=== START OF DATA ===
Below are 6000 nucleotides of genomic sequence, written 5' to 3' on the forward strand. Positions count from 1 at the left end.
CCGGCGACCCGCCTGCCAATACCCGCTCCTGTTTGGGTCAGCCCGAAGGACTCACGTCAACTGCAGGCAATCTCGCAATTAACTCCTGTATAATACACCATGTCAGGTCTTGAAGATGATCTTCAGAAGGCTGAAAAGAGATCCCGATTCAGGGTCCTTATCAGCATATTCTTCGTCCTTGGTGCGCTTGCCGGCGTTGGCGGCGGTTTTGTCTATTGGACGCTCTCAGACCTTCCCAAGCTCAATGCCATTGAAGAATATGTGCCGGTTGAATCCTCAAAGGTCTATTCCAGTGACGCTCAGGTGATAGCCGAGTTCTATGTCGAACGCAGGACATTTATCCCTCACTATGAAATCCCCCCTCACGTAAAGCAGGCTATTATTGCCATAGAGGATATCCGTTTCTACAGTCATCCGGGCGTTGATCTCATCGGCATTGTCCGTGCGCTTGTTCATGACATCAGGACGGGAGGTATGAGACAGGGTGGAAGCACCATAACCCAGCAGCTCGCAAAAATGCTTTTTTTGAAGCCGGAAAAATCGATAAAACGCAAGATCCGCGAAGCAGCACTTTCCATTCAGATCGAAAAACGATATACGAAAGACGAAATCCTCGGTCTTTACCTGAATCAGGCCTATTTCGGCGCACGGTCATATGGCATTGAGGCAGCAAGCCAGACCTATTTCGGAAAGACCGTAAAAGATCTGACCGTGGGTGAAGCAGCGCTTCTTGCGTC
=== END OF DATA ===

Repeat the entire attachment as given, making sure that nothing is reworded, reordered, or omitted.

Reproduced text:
Below are 6000 nucleotides of genomic sequence, written 5' to 3' on the forward strand. Positions count from 1 at the left end.
CCGGCGACCCGCCTGCCAATACCCGCTCCTGTTTGGGTCAGCCCGAAGGACTCACGTCAACTGCAGGCAATCTCGCAATTAACTCCTGTATAATACACCATGTCAGGTCTTGAAGATGATCTTCAGAAGGCTGAAAAGAGATCCCGATTCAGGGTCCTTATCAGCATATTCTTCGTCCTTGGTGCGCTTGCCGGCGTTGGCGGCGGTTTTGTCTATTGGACGCTCTCAGACCTTCCCAAGCTCAATGCCATTGAAGAATATGTGCCGGTTGAATCCTCAAAGGTCTATTCCAGTGACGCTCAGGTGATAGCCGAGTTCTATGTCGAACGCAGGACATTTATCCCTCACTATGAAATCCCCCCTCACGTAAAGCAGGCTATTATTGCCATAGAGGATATCCGTTTCTACAGTCATCCGGGCGTTGATCTCATCGGCATTGTCCGTGCGCTTGTTCATGACATCAGGACGGGAGGTATGAGACAGGGTGGAAGCACCATAACCCAGCAGCTCGCAAAAATGCTTTTTTTGAAGCCGGAAAAATCGATAAAACGCAAGATCCGCGAAGCAGCACTTTCCATTCAGATCGAAAAACGATATACGAAAGACGAAATCCTCGGTCTTTACCTGAATCAGGCCTATTTCGGCGCACGGTCATATGGCATTGAGGCAGCAAGCCAGACCTATTTCGGAAAGACCGTAAAAGATCTGACCGTGGGTGAAGCAGCGCTTCTTGCGTC